Moderate Islamist party in Tunisia takes wide election lead
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REPORTING FROM TUNIS, TUNISIA -- Tunisia’s moderate Islamist party was seeking to form a unity government Tuesday amid indications that it may win more than 40% of the seats in an assembly that will write a new constitution and test the cooperation between Islamists and secularists at building a democracy.
Tunisia, which inspired the so-called Arab Spring uprisings, is moving beyond decades of autocracy in an effort to put together a government based on the revolution that overthrew President Zine el Abidine ben Ali. But secularists and liberals fear that the apparent widespread victory by the Islamist party, Nahda, may jeopardize civil liberties and edge the country toward a strict Sharia law.
Nahda officials have said they want to forge alliances with all parties to draft a constitution that will set an example for other countries in a region gripped by upheaval and uncertainty. The negotiations will probably prove delicate as Nahda leaders, including Rachid Ghannouchi, who spent years in exile, now have the moment and possibly the mandate to establish their own style of political Islam.
‘We will not shut anyone out of our consultations,’ Nahda campaign manager Abdelhamid Jlazzi said at the party’s headquarters. He added that Nahda would reach out to ‘political parties in the assembly and outside it, and civil society groups and unions. There will be continuity because we came to power via democracy, not with tanks.’
Partial election results released Tuesday give Nahda 43% of the vote in Sunday’s election for a constituent assembly. That puts it far ahead of 87 other parties, including the main secularist party, the Progressive Democratic Party, which fared poorly. Despite its large percentage, Nahda, much better financed and organized than other parties, will probably be forced into a coalition under rules that prevent one party from dominating the assembly.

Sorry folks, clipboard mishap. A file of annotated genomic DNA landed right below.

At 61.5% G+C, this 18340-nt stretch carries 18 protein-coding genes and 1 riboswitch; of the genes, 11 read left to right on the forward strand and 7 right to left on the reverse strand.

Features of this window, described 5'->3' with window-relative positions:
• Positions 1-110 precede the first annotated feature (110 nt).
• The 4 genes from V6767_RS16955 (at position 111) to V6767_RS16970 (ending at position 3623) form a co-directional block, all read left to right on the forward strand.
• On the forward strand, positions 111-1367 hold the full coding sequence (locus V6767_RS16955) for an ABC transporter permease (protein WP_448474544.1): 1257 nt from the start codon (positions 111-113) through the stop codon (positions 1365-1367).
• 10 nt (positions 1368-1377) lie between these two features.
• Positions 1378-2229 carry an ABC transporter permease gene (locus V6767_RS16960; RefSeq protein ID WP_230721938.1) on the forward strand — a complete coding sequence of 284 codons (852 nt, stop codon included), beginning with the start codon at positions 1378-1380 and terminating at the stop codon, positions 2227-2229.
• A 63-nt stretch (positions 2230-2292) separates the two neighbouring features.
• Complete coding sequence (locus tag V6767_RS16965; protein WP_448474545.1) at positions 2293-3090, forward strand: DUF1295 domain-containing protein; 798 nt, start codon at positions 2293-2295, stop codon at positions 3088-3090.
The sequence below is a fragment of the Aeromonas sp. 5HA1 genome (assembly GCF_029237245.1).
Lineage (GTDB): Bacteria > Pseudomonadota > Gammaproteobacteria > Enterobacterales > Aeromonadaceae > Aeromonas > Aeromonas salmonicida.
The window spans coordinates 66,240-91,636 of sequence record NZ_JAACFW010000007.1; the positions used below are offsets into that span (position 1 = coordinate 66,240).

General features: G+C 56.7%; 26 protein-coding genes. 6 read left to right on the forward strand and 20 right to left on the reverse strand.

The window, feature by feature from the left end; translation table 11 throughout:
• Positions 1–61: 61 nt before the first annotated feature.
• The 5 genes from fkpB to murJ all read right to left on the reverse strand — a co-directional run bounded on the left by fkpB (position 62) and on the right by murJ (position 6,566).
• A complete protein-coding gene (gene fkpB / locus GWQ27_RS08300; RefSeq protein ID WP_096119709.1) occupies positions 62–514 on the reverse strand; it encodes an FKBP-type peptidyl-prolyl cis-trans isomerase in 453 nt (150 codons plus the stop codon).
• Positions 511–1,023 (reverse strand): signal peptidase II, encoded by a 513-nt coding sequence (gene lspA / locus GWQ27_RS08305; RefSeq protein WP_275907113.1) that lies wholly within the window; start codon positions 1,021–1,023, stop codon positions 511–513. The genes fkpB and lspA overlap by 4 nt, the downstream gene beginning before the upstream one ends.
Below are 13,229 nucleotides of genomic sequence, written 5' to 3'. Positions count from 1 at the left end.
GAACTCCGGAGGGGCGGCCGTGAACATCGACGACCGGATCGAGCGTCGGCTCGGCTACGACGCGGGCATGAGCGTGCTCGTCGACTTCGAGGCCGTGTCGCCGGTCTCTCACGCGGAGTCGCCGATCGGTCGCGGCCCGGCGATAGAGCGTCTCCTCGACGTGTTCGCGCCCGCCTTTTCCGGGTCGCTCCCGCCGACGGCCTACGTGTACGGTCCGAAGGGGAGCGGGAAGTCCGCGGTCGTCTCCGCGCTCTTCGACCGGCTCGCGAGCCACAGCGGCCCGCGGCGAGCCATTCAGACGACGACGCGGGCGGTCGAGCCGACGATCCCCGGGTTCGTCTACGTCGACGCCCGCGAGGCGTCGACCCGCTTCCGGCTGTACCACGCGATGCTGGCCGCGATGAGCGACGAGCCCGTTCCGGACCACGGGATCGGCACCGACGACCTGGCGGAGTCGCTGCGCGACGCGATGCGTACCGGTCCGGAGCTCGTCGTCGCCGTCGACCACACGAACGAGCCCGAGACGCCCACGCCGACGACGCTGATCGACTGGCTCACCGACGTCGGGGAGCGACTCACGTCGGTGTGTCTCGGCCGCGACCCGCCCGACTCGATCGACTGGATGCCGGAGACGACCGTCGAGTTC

Fears of one-party domination could be heard in the chants of about 400 protesters outside the elections commission building in the capital, Tunis, on Tuesday. Demonstrators surrounded by squads of police officers yelled, ‘Where is the transparency?’ while others carried signs denouncing Ghannouchi, who was twice imprisoned and tortured under Ben Ali, and returned from London months ago.
-- Jeffrey Fleishman and Alexandra Sandels in Tunis, Tunisia
Demonstrators hoist signs at a protest against the Nahda party, the moderate Islamist group which holds a large lead in ballots counted in Sunday’s national election. Nahda is seeking to form a unity government, but many secularists and liberals fear an Islamist victory could jeopardize civil liberties.